mehrsaGuest Blogger: Mehrsa Baradaran  

Mehrsa is a delightful blend of someone who always reads the entire book for book club, but can also discuss, in detail, the most recent episode of American Idol. She took a break from practicing law so she could spend her time with her two daughters. Today is her birthday.

It is not clear when boot cut jeans and Danskos were no longer the cutting edge of fashion, but it turns out they are not. (I know, I was shocked too.) Being somewhat beholden to worldly trends, I went out to conform and bought some cute skinny jeans and great boots. A few weeks ago we were on our way to Target up in the Bronx—where all new fashion goes out for a test drive—and I was dressed to the hilt in my new clothes. Lucia (my one year old) was fussy and I was trying to figure out what she wanted when Cyra (my 3 year old) made it clear to me: “Mom, Lucia doesn’t like your costume.” Costume. Yes, that’s right, a costume – to disguise my fading youth.

I think one of the purposes of children is to keep us humble and shame us out of our late-life strivings. My father shaved his mustache when I was 5 and I cried. My mother permed her hair when I was 10 and I was mad. Once you have children, you better be done with your experimenting shenanigans and hopefully, you have landed on a style where you can stay put for a few decades. I guess I just thought that by now, I would be happy with sensible shoes and practical pantsuits.

When I was a teenager, I made a plan for my life that I have basically followed: graduate from college, go to a graduate school that would make my immigrant parents proud, get married, have children, and understand the Wall Street Journal. My plan stopped there. When I was 13 (and even 26), 30 was the natural end of things.  My twenties was a time to make decisions, accomplish things, prove it—whatever ‘it’ was.  I hadn’t given much thought to life after 30.  Why would I?  Things would be settled by then.  My 30s and beyond was to be spent in non-striving contentment.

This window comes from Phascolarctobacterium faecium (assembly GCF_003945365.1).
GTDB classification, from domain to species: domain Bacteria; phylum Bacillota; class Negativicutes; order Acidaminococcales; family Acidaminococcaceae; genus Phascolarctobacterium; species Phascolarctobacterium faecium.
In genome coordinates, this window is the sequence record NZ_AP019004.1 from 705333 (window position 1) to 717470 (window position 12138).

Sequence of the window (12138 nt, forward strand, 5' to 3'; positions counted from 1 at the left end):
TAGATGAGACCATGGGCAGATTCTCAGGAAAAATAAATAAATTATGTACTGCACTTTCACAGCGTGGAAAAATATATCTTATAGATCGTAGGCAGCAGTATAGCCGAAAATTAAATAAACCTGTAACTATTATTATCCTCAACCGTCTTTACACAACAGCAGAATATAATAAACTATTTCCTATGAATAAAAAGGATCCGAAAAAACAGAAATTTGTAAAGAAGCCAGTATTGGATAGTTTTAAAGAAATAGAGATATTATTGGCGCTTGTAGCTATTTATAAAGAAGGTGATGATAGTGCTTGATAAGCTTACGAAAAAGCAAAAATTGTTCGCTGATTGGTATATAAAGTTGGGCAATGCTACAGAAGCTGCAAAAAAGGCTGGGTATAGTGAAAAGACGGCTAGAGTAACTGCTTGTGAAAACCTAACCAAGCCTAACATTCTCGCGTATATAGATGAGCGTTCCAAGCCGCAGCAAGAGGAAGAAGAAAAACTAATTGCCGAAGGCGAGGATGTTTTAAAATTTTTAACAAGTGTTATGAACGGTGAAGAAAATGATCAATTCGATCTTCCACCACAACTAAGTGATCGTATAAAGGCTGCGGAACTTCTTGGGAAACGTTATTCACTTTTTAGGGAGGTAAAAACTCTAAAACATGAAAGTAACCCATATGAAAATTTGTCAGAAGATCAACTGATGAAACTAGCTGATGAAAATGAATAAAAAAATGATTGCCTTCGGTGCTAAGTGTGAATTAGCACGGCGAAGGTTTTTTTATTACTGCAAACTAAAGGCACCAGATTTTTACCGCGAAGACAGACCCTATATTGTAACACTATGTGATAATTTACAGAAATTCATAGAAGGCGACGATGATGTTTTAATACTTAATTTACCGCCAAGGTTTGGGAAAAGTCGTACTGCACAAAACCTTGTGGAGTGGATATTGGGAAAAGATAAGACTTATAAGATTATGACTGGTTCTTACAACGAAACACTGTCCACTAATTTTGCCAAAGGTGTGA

But it turns out I am not who I thought I would be at 31. I am proud of all the things I accomplished from my teenage bucket list, but those accomplishments will not last through this decade. And it seems that the life plan from now on is less clear and the goals are less tangible. Be a better mom, a better person, etc. Focus on those internal changes that life is all about, but that don’t come with diplomas or applause. Put away childish things and get to the meat of the gospel.

I think it’s best that all the change stay on the inside though. No more costumes. I will be the 31-year old mom that Cyra thinks I should be. I will not/cannot use belts with shirts or leggings with dresses, wear hats or big earrings, text message, change lipstick colors, twitter, kindle, highlight, use slang or get really into cupcakes or Anthro. I need to focus on more important things if I am to have it all worked out by 40.